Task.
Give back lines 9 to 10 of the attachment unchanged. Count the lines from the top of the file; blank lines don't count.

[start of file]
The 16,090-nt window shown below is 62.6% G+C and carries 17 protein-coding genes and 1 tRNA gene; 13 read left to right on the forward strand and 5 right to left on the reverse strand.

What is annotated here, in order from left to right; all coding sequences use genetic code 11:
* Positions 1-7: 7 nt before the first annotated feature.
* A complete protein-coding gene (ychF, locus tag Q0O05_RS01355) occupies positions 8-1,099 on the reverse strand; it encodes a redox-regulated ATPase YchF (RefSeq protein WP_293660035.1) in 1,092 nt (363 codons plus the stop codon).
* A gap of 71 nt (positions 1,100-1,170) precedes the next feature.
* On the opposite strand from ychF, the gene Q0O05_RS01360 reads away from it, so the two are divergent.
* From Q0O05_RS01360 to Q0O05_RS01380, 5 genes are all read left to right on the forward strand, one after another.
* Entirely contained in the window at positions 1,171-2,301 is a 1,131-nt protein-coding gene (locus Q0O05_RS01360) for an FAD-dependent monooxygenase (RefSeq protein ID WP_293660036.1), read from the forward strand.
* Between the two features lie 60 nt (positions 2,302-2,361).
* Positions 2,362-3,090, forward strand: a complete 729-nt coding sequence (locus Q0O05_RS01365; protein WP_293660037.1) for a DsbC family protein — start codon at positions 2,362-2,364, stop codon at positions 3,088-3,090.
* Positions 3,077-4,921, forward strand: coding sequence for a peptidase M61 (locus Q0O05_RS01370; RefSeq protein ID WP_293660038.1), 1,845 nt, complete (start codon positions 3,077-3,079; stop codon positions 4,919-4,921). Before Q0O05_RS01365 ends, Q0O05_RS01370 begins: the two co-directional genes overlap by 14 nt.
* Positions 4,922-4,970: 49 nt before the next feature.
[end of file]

* Between the two features lie 60 nt (positions 2,302-2,361).
* Positions 2,362-3,090, forward strand: a complete 729-nt coding sequence (locus Q0O05_RS01365; protein WP_293660037.1) for a DsbC family protein — start codon at positions 2,362-2,364, stop codon at positions 3,088-3,090.